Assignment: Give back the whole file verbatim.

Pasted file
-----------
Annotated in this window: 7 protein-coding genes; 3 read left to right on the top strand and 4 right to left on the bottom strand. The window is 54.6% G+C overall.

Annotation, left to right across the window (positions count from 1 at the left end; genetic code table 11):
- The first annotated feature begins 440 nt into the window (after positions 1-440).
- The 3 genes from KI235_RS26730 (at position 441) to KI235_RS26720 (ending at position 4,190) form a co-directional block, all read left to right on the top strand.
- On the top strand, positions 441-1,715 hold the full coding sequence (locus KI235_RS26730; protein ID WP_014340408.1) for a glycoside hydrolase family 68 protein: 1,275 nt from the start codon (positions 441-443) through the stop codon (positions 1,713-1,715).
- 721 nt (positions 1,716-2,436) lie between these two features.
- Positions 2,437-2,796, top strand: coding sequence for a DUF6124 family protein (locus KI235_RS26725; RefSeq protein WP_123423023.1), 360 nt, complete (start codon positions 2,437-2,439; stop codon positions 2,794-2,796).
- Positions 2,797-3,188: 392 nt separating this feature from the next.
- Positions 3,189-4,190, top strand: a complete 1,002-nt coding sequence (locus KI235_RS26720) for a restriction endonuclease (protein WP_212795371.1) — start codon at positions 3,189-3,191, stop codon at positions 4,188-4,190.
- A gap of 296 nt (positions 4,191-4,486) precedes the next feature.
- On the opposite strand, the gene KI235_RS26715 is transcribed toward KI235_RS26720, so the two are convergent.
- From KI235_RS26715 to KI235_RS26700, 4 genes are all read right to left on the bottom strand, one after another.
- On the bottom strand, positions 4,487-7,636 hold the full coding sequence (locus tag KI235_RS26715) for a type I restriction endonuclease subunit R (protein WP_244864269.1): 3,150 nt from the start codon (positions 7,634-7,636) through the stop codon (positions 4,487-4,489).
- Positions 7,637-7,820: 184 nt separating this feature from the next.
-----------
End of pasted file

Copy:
Annotated in this window: 7 protein-coding genes; 3 read left to right on the top strand and 4 right to left on the bottom strand. The window is 54.6% G+C overall.

Annotation, left to right across the window (positions count from 1 at the left end; genetic code table 11):
- The first annotated feature begins 440 nt into the window (after positions 1-440).
- The 3 genes from KI235_RS26730 (at position 441) to KI235_RS26720 (ending at position 4,190) form a co-directional block, all read left to right on the top strand.
- On the top strand, positions 441-1,715 hold the full coding sequence (locus KI235_RS26730; protein ID WP_014340408.1) for a glycoside hydrolase family 68 protein: 1,275 nt from the start codon (positions 441-443) through the stop codon (positions 1,713-1,715).
- 721 nt (positions 1,716-2,436) lie between these two features.
- Positions 2,437-2,796, top strand: coding sequence for a DUF6124 family protein (locus KI235_RS26725; RefSeq protein WP_123423023.1), 360 nt, complete (start codon positions 2,437-2,439; stop codon positions 2,794-2,796).
- Positions 2,797-3,188: 392 nt separating this feature from the next.
- Positions 3,189-4,190, top strand: a complete 1,002-nt coding sequence (locus KI235_RS26720) for a restriction endonuclease (protein WP_212795371.1) — start codon at positions 3,189-3,191, stop codon at positions 4,188-4,190.
- A gap of 296 nt (positions 4,191-4,486) precedes the next feature.
- On the opposite strand, the gene KI235_RS26715 is transcribed toward KI235_RS26720, so the two are convergent.
- From KI235_RS26715 to KI235_RS26700, 4 genes are all read right to left on the bottom strand, one after another.
- On the bottom strand, positions 4,487-7,636 hold the full coding sequence (locus tag KI235_RS26715) for a type I restriction endonuclease subunit R (protein WP_244864269.1): 3,150 nt from the start codon (positions 7,634-7,636) through the stop codon (positions 4,487-4,489).
- Positions 7,637-7,820: 184 nt separating this feature from the next.